A geographical approach thus provides the opportunity to identify how seeds can be dispersed, and the human element allows us to actively manage the flow of seeds across scales. This is valuable considering the importance of seed dispersal in determining plant species responses to global environmental change. Fig. 1 shows that humans influence seed dispersal through multiple dispersal vectors, at multiple spatial scales, both in systems where biodiversity is threatened by insufficient dispersal by desirable species and where the dispersal is driving the spread of invasive plant species. Therefore, humans can manage dispersal by (1) directly or indirectly influencing the movement of dispersal vectors and (2) by understanding the movement of dispersal vectors and influencing the dispersal. For example with livestock, rotational grazing schemes can be initiated, adapted or halted to immediately change the patterns of dispersal by including or excluding certain habitat patches within a landscape or region. Directing humans or vehicles to take certain routes can influence their movement in space, while linear elements acting as valuable habitat for natives or pathways for invasive species can be identified and managed. On the other hand, if movement is a fact, then identifying hubs for the import of unwanted species to new regions or the movement of vectors influencing their subsequent spread might be useful to intercept vectors and eradicate harmful dispersal. The identification and management of dispersal patterns can even be important before any changes in biodiversity are detected, as time-lags exist both in the invasive spread of introduced alien species and local extinctions following landscape change and a failure to disperse between fragmented habitat patches (Jackson & Sax, 2010).

Vector density

Although we have concentrated on the movement patterns of dispersal vectors as whole, it is also important to note that the densities of the vectors also play a role in how effective dispersal can be. Fortunately, the human (geographical) element means that such data may in many cases be available. Statistics regarding human populations and livestock are common at quite fine spatial scales, while visitor numbers are also commonly collected data in popular tourist areas (Wichmann et al., 2009; Chown et al., 2012).

Conclusions

Human activity poses many serious threats to biodiversity world-wide. The process of dispersal can act as both a driver of, and response to these threats. Humans also have a huge influence over seed dispersal through a number of effective and largely generalist dispersal vectors. This influence means that dispersal can be identified and managed for the purposes of biodiversity conservation. Recent research has often hinted towards the importance of vector movement in understanding patterns of diversity and long-distance dispersal, and we have used this Biodiversity Viewpoint to try to assemble these under the broad heading of geography. Just as invasion biology has recognized the importance of dispersal pathways for invasions of non-native species (Wilson et al., 2009), we believe that the capabilities of humans to influence seed dispersal means that such pathways can also be of value for managing dispersal for whole communities at the landscape scale.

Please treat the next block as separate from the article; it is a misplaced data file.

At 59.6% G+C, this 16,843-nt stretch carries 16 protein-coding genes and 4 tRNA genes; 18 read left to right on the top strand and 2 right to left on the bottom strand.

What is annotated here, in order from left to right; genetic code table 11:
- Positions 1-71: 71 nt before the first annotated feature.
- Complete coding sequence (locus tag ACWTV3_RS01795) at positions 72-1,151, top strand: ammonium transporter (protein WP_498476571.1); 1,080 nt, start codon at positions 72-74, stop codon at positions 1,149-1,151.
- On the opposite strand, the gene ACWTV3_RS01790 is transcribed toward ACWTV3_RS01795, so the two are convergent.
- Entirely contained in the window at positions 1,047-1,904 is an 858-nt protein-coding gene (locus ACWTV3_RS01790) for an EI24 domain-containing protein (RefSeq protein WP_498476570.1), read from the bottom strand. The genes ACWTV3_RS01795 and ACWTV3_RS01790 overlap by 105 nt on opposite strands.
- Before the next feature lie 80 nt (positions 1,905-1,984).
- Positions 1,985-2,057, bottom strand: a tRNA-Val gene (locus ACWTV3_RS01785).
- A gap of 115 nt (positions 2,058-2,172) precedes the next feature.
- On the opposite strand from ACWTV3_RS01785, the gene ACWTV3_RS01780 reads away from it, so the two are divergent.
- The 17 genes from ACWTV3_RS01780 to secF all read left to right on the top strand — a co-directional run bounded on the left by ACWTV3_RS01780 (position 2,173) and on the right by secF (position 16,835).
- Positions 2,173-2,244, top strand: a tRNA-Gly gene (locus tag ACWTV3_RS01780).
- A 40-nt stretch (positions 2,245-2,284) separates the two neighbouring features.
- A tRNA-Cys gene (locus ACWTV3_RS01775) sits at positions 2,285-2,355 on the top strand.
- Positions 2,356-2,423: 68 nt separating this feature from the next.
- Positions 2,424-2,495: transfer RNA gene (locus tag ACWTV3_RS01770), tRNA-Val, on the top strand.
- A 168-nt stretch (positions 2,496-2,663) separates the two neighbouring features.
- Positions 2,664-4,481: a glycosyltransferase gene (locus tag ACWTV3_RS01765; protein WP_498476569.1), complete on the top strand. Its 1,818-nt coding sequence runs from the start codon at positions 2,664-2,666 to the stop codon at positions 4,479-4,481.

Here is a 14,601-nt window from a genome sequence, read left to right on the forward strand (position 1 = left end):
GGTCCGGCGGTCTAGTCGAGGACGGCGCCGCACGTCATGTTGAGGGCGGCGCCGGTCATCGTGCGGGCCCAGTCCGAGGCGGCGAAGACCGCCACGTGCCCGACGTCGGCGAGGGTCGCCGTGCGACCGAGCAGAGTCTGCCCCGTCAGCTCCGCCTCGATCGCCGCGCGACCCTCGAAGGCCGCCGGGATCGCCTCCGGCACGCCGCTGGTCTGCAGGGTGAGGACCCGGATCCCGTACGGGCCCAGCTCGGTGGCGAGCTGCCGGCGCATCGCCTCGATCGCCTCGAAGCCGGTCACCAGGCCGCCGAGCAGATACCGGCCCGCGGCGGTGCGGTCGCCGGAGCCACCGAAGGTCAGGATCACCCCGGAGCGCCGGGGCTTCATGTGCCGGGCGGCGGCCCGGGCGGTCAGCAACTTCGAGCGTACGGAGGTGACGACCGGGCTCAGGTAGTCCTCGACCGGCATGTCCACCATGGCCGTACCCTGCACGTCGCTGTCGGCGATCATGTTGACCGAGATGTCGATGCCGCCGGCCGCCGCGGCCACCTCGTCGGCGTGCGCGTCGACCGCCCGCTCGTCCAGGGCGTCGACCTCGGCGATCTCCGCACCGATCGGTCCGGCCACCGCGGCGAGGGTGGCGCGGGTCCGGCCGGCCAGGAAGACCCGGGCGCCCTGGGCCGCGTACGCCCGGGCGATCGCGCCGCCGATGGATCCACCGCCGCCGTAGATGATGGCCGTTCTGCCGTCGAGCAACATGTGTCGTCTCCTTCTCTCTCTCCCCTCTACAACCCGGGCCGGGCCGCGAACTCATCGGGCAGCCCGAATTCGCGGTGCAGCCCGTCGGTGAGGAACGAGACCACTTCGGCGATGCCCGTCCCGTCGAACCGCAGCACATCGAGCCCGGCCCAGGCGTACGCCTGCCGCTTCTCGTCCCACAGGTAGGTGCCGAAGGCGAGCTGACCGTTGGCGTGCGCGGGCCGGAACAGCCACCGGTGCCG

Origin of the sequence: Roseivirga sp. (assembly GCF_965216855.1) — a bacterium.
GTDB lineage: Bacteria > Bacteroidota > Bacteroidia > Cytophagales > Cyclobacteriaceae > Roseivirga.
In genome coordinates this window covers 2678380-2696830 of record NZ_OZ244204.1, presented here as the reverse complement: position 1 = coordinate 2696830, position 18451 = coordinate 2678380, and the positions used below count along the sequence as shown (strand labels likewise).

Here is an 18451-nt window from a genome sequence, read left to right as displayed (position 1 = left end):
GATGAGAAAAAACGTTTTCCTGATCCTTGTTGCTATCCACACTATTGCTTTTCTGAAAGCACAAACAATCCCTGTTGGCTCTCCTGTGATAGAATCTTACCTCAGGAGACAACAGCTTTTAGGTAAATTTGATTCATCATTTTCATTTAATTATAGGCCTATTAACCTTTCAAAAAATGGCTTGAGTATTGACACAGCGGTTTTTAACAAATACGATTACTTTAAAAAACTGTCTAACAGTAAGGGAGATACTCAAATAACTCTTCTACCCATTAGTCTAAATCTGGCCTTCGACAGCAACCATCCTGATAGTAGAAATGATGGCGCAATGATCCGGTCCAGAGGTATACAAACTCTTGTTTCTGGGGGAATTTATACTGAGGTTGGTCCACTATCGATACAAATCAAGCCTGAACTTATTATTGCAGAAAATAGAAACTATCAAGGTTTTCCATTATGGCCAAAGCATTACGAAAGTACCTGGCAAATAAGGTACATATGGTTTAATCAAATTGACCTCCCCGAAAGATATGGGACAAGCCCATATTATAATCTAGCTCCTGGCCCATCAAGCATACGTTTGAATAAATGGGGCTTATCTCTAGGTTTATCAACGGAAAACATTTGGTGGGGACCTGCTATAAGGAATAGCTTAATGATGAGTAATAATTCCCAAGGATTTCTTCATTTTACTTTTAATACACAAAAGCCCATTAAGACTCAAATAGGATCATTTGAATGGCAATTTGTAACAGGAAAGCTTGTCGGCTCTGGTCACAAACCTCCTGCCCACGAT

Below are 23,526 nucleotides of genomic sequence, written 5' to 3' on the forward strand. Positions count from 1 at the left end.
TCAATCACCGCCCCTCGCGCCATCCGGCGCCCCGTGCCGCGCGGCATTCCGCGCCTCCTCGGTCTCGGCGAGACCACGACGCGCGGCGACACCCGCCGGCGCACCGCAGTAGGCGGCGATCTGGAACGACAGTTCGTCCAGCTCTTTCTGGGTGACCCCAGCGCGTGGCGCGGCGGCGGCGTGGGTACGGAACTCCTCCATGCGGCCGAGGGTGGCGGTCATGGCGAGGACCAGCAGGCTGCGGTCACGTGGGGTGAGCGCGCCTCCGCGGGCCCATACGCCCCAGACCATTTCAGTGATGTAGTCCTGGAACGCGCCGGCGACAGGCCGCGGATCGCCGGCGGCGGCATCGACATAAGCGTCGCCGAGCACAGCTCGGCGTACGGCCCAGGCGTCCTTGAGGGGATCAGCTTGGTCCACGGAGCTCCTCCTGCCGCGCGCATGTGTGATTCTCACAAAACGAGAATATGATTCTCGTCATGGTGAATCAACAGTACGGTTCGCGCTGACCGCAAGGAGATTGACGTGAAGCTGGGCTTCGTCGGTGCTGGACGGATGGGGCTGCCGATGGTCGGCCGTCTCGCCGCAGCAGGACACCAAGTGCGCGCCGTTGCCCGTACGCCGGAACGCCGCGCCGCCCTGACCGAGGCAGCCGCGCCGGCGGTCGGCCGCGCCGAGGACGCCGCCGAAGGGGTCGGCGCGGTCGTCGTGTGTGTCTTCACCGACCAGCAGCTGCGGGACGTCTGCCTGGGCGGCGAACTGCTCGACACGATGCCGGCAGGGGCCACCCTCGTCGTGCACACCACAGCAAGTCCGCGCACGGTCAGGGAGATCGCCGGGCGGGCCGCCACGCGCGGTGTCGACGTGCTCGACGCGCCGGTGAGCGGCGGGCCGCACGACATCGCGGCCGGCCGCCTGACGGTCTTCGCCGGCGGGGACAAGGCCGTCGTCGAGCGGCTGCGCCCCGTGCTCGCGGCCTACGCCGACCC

Although we concentrated on movement rather than density, in many cases, human-mediated dispersal vectors are abundant. From herds of livestock to herds of tourists, seeds are being moved at all times under the direct influence of humans. Our patterns of movement and their relationships with the physical environment are an established scientific discipline, and we think that geography has a place in the ecology of global environmental change.

Acknowledgements

This work was funded by the Swedish Research Council for Environment, Agricultural Sciences and Spatial planning (FORMAS) and the cross-disciplinary project EkoKlim at Stockholm University. Two anonymous referees provided insightful comments on a previous version of the manuscript.

Biosketches

Alistair Auffret is a postdoctoral researcher interested in the role of humans in determining biodiversity and connectivity in rural landscapes. Through understanding how past and present management affect present-day plant communities, he aims to use his research to make useful recommendations for landscape-scale conservation.

Johan Berg is a senior lecturer in human geography, interested in the history of the Swedish rural landscape and the people who inhabited it.

Sara Cousins is a professor of physical geography. Her research interests are based around the landscape-scale analysis of biodiversity patterns and their relationship with past and present land use.

Author contributions: A.G.A, J.B and S.A.O.C developed the idea, A.G.A wrote the paper, with input from J.B and S.A.O.C.